Both revolve around our (very basic) intuitions about what makes us who we are, and what we think that means. Think of the following example (and, dammit, remember this example as we are coming back to this in a few weeks when we talk about determinism and free will). We are going to make a movie clone of you, but the process requires that you be asleep. Both you and the clone wake up in identical rooms (same colors, furniture, feng shui, etc.). On the table next to your bed(s) are two glasses: one of apple juice and one of water. Whichever glass one of you reaches for is the same glass the other will reach for. Both will hold the glass in the same (though respective) hand, both will drink the same amount, both will place the glass back on the table in the same (though respective) place. What might seem like magic is, in fact, just the result of our above discussion about the brain and how it works. You like the food or drink you do because of your brain, so two brains that are exactly alike will like the same things exactly.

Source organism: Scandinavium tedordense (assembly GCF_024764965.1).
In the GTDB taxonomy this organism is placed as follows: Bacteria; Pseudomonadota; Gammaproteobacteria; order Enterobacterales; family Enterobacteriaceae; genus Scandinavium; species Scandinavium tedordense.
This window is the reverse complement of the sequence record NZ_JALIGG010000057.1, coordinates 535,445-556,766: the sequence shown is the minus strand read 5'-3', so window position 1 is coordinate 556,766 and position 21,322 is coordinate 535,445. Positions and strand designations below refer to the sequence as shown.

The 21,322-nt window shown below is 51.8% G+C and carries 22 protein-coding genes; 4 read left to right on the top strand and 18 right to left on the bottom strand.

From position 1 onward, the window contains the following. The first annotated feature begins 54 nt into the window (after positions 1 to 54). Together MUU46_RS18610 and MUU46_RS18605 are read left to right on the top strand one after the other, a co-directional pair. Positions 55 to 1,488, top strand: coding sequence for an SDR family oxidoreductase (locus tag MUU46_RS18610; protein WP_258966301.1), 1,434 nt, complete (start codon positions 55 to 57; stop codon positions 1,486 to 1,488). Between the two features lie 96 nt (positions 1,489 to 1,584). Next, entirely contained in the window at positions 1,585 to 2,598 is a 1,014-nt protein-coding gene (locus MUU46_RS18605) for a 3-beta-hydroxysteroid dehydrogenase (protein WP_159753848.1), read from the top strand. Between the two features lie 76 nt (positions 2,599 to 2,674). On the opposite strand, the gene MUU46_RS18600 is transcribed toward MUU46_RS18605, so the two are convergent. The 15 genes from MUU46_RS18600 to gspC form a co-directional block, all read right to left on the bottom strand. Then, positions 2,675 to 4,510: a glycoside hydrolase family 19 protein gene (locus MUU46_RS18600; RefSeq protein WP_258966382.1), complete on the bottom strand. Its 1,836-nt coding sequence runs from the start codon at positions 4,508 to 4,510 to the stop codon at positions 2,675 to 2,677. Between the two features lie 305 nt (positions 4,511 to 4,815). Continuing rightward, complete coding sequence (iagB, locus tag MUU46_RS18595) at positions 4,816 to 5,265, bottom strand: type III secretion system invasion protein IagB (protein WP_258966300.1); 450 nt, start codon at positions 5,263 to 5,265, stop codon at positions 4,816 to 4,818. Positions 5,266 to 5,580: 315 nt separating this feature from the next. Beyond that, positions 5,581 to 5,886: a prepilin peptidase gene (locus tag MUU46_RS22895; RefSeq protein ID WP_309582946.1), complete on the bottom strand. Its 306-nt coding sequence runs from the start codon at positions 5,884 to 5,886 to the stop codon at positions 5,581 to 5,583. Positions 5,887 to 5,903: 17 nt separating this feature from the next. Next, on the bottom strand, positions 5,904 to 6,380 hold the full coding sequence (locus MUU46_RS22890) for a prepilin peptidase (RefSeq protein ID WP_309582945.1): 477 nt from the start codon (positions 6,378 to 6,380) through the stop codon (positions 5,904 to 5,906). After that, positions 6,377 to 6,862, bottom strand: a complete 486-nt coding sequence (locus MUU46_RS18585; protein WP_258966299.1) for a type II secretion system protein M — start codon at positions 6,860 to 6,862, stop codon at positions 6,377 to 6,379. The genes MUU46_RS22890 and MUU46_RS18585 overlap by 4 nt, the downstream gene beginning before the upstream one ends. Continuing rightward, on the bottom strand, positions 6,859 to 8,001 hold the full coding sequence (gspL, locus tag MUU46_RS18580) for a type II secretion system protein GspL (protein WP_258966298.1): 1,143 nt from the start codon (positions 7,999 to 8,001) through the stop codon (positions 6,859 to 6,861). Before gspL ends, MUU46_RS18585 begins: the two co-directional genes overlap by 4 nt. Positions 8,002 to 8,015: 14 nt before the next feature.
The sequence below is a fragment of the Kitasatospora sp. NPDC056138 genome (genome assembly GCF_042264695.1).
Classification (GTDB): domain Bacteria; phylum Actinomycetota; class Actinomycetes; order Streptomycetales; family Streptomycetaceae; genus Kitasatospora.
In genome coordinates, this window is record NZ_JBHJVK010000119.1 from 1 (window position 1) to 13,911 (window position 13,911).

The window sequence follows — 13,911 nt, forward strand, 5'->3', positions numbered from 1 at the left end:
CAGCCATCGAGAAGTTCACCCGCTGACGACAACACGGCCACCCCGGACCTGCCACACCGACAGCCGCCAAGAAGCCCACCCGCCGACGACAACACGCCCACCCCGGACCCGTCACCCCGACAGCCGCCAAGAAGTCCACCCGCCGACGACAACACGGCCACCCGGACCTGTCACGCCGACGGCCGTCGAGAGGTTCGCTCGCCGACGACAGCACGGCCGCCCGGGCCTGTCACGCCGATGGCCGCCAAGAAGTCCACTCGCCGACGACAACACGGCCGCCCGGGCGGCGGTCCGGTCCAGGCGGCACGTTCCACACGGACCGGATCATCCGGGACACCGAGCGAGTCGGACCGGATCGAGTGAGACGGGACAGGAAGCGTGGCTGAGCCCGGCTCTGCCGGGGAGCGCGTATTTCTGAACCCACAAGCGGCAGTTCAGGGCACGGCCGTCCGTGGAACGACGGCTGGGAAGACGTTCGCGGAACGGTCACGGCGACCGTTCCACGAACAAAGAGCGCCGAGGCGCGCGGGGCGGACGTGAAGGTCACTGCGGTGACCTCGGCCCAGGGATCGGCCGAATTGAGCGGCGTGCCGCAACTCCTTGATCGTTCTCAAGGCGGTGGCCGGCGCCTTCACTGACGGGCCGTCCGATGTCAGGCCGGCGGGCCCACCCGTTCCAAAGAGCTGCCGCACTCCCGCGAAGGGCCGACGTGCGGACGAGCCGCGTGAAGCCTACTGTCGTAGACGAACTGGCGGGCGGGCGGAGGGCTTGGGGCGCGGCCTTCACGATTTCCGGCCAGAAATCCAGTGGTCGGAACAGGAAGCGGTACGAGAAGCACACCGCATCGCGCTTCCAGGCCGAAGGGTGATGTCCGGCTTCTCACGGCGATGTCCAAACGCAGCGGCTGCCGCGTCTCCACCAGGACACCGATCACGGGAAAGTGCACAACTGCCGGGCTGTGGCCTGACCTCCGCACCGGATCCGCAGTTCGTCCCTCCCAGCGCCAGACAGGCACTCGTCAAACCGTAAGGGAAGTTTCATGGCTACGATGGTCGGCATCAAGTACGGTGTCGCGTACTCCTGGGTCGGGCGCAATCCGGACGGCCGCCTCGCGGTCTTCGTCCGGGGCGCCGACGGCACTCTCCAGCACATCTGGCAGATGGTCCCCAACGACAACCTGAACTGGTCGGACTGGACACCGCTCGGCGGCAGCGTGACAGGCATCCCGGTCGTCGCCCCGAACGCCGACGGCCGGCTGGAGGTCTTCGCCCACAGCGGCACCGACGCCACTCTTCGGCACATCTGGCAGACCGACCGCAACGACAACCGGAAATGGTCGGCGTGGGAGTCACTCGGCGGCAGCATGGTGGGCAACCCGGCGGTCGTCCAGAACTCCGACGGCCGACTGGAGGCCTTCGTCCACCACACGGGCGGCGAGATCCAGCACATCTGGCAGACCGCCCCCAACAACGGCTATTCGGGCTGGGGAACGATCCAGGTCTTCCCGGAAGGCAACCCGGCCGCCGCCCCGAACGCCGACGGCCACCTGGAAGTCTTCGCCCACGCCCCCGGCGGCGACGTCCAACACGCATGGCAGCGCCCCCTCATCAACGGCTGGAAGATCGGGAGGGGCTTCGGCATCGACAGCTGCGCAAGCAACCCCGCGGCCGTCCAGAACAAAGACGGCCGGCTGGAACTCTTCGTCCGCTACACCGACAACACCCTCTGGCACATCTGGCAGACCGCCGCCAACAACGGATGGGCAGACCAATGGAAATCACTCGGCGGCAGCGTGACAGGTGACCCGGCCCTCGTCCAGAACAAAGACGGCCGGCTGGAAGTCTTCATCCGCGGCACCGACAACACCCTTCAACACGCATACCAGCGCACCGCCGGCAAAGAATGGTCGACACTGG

However, should one of you have a clock in the room, but the other be clockless, all bets are off. The neurons of the clocked individual will forever differ from those of the clockless (this is sometimes called the clock gap (no, actually; it isn’t)). Two questions spring forth from this example, both challenge the idea that the movie clone is the same person as you. (A) Did you, when both bodies drank, have two drinks or only one? If the clone is you, that implies that you live in two separate bodies simultaneously (shades of Parfitt!) and so you had two drinks at the same time. If the clone is not you, you only had one drink. But this leads to the second question: (B) Once the neurons change in the clocked you, which is the clone and which is you? Are those changes enough to make for a different person? Maybe not, but eventually, as both body’s experiences differ, there will come a division, but if there was initially no way to tell the difference between you and the clone, who is to say that you are the original and the other the clone now? Any decision seems mostly arbitrary and whatever identity comes down to, hopefully it is not arbitrary.